Even if you’re not creating social media content for a university or sports team, you can take a cue from the school pride and community element demonstrated in this post. Take advantage of exciting milestones and moments your community wants to celebrate. And when you do, do so in a timely manner so that it takes advantage of the momentum.

Georgia Tech Facebook post with good engagement rate

Georgia Institute of Technology is another top university with an impressive engagement rate on Facebook. Georgia Tech’s average engagement rate ranks well above average at 0.71%. The post above is the school’s top-performing Facebook post with an engagement rate of 12.2%, which is 87x greater than the median rate for higher education.

So, what’s the secret to Georgia Tech’s successful post? The image was taken by a student who used his impressive engineering skills to calculate the exact time and place the moon (which is almost a total lunar eclipse) would be centered right above the school’s monument. Not only did Georgia Tech take advantage of a user generated content opportunity, but this image demonstrates the impressive skills of its student body and reflects well onto the school.

Hotels & Resorts

During a time when travel has been so uncertain, hotel and resort brands have really stepped up their game on social media, especially on Facebook. Hotel brand Fairmont, for instance, received an engagement rate on one of its Facebook posts that was a whopping 111x greater than the industry rate.

Fairmont Hotel Facebook post with a high engagement rate

It’s important to note that this post was likely boosted, which can explain its extremely high engagement rate. However, even if all of the engagement wasn’t organic, there’s something to be said about the content of the post. Oftentimes brands opt to put money behind posts that directly promote one of their offerings, whether that’s an upcoming event, a holiday promotion, or a product launch. In other words, a boosted post is intended to sell something to followers.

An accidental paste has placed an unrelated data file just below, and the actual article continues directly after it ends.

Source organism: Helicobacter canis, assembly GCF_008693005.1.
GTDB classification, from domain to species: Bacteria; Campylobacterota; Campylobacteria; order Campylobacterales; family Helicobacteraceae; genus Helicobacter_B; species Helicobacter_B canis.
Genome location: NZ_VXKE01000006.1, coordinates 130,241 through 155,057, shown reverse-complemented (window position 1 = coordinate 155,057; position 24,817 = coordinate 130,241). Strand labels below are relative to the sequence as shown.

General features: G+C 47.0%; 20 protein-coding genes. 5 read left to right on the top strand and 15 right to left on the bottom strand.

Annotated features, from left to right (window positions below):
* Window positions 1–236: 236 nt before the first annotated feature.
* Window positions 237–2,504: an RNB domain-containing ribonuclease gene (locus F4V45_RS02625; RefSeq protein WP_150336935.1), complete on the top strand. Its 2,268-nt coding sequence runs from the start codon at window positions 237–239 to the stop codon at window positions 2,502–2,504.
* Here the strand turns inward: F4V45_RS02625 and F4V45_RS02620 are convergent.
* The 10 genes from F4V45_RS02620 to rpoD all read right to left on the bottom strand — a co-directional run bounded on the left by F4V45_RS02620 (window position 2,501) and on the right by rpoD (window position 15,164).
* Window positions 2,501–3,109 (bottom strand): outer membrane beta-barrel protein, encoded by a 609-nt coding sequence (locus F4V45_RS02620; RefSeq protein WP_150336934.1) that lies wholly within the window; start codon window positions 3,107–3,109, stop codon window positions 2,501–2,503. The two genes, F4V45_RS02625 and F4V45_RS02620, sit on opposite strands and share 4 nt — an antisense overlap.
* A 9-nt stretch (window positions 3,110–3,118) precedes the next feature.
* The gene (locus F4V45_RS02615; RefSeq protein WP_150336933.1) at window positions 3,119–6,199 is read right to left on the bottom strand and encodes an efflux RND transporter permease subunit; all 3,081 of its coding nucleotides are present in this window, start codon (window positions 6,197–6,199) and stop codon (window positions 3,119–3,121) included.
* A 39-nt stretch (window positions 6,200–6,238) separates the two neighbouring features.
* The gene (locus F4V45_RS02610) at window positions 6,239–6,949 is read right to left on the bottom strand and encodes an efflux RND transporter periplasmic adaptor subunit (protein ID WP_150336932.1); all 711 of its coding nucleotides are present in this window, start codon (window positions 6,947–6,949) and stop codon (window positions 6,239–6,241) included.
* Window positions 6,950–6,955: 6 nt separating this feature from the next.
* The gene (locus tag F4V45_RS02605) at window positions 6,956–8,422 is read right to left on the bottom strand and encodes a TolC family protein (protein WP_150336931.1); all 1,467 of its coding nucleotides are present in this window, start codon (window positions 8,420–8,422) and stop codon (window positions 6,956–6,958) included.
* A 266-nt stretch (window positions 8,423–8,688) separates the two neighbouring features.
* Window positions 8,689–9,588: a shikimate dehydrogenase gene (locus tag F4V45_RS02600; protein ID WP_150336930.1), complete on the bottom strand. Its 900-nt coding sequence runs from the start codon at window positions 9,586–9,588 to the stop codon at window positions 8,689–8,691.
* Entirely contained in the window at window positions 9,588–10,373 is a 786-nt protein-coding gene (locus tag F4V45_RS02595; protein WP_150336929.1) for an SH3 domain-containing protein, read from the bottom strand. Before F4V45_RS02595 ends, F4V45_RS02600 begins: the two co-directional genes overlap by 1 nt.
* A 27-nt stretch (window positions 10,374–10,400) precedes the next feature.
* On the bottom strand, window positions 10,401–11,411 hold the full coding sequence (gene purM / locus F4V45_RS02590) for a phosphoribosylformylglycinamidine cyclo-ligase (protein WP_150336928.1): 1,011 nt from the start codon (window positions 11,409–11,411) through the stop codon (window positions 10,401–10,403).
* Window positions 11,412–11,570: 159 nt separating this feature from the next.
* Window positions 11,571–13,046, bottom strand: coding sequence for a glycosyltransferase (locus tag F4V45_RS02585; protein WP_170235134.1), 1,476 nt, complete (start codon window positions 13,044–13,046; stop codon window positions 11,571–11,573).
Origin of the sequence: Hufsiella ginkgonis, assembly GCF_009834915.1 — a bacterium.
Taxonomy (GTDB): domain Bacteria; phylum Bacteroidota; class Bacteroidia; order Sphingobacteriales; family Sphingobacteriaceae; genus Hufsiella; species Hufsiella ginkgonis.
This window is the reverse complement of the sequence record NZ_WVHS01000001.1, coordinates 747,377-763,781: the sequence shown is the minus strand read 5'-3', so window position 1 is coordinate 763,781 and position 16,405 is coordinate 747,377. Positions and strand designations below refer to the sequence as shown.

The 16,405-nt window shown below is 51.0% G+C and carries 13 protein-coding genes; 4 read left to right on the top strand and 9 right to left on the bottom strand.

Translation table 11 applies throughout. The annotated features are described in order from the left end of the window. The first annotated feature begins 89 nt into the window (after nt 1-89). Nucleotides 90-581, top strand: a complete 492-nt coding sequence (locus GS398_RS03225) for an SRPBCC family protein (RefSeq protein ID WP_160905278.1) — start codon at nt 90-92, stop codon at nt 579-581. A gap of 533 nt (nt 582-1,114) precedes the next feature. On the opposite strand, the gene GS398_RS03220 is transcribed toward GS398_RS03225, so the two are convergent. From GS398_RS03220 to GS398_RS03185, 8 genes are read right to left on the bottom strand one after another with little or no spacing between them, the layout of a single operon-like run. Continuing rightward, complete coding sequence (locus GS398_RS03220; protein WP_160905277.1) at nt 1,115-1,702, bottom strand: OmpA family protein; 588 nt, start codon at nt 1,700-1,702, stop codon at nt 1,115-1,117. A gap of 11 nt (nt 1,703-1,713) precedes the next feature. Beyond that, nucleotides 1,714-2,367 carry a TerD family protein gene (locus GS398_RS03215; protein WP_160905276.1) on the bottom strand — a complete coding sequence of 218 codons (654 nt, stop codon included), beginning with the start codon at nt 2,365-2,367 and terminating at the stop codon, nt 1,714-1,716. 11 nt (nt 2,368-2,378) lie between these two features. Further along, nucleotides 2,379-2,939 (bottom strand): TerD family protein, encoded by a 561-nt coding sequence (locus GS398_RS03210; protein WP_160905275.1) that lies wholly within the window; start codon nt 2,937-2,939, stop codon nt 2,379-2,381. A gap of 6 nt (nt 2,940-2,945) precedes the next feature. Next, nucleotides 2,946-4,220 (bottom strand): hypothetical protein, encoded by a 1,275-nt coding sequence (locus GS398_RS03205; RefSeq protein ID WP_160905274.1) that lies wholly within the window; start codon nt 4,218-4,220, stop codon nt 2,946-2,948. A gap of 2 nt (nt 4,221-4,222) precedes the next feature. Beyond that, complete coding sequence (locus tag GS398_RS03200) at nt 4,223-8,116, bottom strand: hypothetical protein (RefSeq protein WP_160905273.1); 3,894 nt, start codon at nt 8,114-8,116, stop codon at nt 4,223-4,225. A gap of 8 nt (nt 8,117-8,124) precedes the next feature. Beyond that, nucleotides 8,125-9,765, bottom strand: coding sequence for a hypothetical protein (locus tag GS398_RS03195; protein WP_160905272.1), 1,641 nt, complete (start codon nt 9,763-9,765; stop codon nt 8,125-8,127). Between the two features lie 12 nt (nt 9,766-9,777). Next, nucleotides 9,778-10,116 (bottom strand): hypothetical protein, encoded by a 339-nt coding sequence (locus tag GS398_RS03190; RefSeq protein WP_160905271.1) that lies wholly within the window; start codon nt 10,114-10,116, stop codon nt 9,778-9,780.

Fairmont took a different approach with this high-performing Facebook post. The brand highlighted a partner that one of their culinary teams works with, a local producer who practices sustainable farming. This directly aligns with one of Fairmont’s brand values, sustainability. Rather than telling its audience about a promotion, Fairmont promoted one of its brand values as a way to show its audience what’s important to them.

When crafting your social media advertising strategy, consider what you really want your audience to know about your brand and how you can leverage that increased reach by communicating an important value.

Alcohol

Austin Beerworks, a top alcohol brand on Facebook, stood out this year with a high-performing post that was nearly 400x the industry engagement rate on Facebook. It was a simple, no-frills type of post — there wasn’t even an image or link to go with it.

Austin Beerworks Facebook status with high engagement and shares

During a time when people are quitting their jobs in record numbers (AKA, The Great Resignation) and companies are being called to reevaluate what employees want, the Austin-based brewery shared an experience that not only contributed to the conversation but spoke volumes about the brand.